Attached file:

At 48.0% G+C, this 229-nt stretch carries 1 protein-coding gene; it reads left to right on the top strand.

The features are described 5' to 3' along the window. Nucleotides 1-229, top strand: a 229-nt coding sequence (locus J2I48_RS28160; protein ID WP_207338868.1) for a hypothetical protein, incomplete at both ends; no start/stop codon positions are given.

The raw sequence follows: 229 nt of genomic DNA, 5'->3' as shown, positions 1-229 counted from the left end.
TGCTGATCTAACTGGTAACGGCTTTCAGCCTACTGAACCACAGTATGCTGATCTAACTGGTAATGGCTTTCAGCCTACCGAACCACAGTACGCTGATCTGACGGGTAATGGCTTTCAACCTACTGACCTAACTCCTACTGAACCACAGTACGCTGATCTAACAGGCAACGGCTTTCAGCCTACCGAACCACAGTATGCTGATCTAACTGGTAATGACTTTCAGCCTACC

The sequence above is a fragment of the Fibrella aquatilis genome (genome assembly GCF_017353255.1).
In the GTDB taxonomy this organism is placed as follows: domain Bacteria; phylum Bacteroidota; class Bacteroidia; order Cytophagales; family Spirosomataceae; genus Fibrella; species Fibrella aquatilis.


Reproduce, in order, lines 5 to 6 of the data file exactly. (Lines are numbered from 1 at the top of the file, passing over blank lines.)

The sequence above is a fragment of the Fibrella aquatilis genome (genome assembly GCF_017353255.1).
In the GTDB taxonomy this organism is placed as follows: domain Bacteria; phylum Bacteroidota; class Bacteroidia; order Cytophagales; family Spirosomataceae; genus Fibrella; species Fibrella aquatilis.